Housman and Kipling

I’ve recently been reading, with great pleasure, Housman Country by Peter Parker. It is a commentary on A Shropshire Lad, but not the usual kind of critical work. It looks at the book’s origins and influence, with plenty of interesting diversions, many of which are about the poems’ role in the twentieth-century definition of ‘Englishness’, by other poets, by composers, by soldiers, politicians and others. Highly recommended.

When I read the book, my head was fairly full of Kipling, and I started to think about the relation between the two poets. Both came to prominence in the 1890s, but neither fits the stereotype of that decade. Peter Parker reminds us that when Housman was asked to allow his poems to be reprinted in an anthology of Nineties poetry, he replied:

‘Tell him that to include me in an anthology of the Nineties would be just as technically correct, and just as essentially inappropriate, as to include Lot in a book on Sodomites; in saying which I am not saying a word against sodomy, nor implying that intoxication and incest are in any way preferable.’

When Barrack-Room Ballads was published in 1892, Housman sent a copy to his brother Herbert, serving as a soldier in Burma. Herbert wrote to his mother:

The book Alfred has sent me has been a delight to myself & comrades ever since I got it. There never was a man, & I think never will be again, who understands ‘Tommy Atkins’ in the rough as he does.’

Peter Parker points out that poem XXXIV of A Shropshire Lad (‘The New Mistress’) uses the metre and rhyme-pattern of Kipling’s ‘Tommy’. In fact, it’s more or less a Kipling pastiche:

‘Oh, sick I am to see you, will you never let me be?
You may be good for something but you are not good for me.
Oh, go where you are wanted, for you are not wanted here.’
And that was all the farewell when I parted from my dear.

‘I will go where I am wanted, to a lady born and bred
Who will dress me free for nothing in a uniform of red;
She will not be sick to see me if I only keep it clean:
I will go where I am wanted for a soldier of the Queen.

‘I will go where I am wanted, for the sergeant does not mind;
He may be sick to see me but he treats me very kind:
He gives me beer and breakfast and a ribbon for my cap,
And I never knew a sweetheart spend her money on a chap.

‘I will go where I am wanted, where there’s room for one or two,
And the men are none too many for the work there is to do;
Where the standing line wears thinner and the dropping dead lie thick;
And the enemies of England they shall see me and be sick.’

Kipling admired Housman’s poetry, too, and described his tribute to the regulars who fought at Mons, ‘Epitaph on an Army of Mercenaries’ as ‘the finest lines of poetry written during the war’:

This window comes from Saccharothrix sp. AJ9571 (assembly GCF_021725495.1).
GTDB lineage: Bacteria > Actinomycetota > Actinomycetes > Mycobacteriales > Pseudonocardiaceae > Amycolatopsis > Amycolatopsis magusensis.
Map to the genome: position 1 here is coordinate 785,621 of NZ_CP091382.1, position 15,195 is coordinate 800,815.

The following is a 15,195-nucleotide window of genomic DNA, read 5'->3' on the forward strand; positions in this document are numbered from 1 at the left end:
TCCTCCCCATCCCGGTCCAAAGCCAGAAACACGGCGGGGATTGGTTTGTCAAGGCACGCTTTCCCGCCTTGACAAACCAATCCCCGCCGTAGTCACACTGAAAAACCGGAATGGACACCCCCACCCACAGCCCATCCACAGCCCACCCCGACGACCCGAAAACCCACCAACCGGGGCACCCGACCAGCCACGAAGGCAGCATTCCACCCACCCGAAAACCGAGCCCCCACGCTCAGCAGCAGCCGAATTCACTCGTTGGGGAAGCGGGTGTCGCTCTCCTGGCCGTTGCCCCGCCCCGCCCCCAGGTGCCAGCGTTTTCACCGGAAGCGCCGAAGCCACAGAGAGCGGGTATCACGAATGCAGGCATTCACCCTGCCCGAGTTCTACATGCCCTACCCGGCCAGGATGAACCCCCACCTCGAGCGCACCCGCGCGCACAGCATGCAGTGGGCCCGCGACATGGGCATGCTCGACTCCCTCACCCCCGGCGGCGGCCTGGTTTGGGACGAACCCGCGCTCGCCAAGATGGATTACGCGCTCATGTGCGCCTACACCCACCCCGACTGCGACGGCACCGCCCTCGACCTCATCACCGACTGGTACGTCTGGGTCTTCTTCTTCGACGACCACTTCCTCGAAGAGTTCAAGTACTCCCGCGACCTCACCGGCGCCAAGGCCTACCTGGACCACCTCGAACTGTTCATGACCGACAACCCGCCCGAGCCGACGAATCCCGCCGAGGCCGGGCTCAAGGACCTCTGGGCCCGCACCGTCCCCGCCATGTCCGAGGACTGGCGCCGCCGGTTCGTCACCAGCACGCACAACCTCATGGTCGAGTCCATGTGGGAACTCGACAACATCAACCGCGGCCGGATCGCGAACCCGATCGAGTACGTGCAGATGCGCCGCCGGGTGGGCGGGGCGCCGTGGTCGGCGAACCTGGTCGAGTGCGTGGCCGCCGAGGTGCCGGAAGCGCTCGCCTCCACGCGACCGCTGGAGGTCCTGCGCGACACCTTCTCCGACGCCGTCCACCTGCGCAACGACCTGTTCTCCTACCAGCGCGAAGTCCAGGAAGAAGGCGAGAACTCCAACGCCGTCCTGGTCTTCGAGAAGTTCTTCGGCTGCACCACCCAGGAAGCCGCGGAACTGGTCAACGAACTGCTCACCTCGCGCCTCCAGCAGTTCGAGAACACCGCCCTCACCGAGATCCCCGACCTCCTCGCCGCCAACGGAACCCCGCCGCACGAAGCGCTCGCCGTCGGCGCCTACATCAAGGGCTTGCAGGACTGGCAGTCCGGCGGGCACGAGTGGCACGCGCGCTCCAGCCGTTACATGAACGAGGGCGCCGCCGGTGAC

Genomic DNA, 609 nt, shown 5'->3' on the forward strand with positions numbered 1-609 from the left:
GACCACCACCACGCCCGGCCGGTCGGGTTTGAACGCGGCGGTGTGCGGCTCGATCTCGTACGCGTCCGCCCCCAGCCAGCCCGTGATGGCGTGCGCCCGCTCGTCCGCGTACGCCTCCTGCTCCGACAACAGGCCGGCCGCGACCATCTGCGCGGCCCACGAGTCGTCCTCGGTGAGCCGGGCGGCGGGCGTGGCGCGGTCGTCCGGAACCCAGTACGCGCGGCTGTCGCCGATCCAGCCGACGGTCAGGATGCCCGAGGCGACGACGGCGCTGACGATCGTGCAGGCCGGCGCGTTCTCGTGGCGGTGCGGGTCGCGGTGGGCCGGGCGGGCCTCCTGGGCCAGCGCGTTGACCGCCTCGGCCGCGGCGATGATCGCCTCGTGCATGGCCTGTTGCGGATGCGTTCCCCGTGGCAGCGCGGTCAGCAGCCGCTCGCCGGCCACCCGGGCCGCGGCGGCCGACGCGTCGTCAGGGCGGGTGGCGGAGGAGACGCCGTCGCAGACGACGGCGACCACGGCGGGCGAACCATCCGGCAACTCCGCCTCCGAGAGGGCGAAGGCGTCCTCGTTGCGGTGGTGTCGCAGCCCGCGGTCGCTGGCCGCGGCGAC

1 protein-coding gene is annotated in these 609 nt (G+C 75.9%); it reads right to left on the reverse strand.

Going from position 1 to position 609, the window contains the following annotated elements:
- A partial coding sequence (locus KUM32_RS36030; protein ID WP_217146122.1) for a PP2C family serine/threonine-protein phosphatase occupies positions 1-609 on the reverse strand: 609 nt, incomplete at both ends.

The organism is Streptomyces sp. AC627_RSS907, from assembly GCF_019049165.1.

These, in the days when heaven was falling,
The hour when earth’s foundations fled,
Followed their mercenary calling
And took their wages and are dead.

Their shoulders held the sky suspended;
They stood, and the earth’s foundations stay;
What God abandoned, these defended,
And saved the sum of things for pay.

But my real purpose in writing this blog post is to suggest another Kipling/Housman link. In Kipling’s 1927 story, ‘Fairy-Kist’, the war-damaged soldier, Wollin, makes it his mission to plant flowers on the verges of roads, to give pleasure to passers-by. When I wrote about Kipling’s shell-shock stories a while ago, I suggested that there might be an element of self-portrait in Kipling’s depiction of Wollin:

By 1927 Kipling felt increasingly isolated and out of touch with an age that had by and large rejected many of his political ideals. Yet he kept on writing stories, and publishing them, often in magazines where they sit rather oddly with the rest of the contents, despite complaints that they were becoming too obscure, in the hope that they would give pleasure and consolation to others. One of these tales is “Fairy-Kist”, with Wollin, who is impelled to motor-cycle obsessively around the countryside, for reasons he only partly understands, planting flowers in the hedgerows with the hope of making the world a better place for others; who has been damaged and disturbed by the war, but who when he busily “cuts around the Home Counties planting his stuff” and is utterly absorbed in this work, becomes “as happy as – Oh my soul! What wouldn’t I give to be even one fraction as happy as he is!” If we take flowers as an equivalent of stories, isn’t this perhaps a portrait of the artist?

What had not occurred to me when I wrote this was that when he wrote this story, Kipling might possibly have been thinking not only of Mrs Ewing’s charming story, Mary’s meadow. He might also have been remembering Housman’s poem (LXIII in A Shropshire Lad), in which the poet imagines himself sowing ‘unheeded’ flowers here and there for posterity to find when he is ‘dead and gone’:

I hoed and trenched and weeded,
And took the flowers to fair:
I brought them home unheeded;
The hue was not the wear.

So up and down I sow them
For lads like me to find,
When I shall lie below them,
A dead man out of mind.

Some seed the birds devour,
And some the season mars,
But here and there will flower,
The solitary stars,

And fields will yearly bear them
As light-leaved spring comes on,
And luckless lads will wear them
When I am dead and gone.

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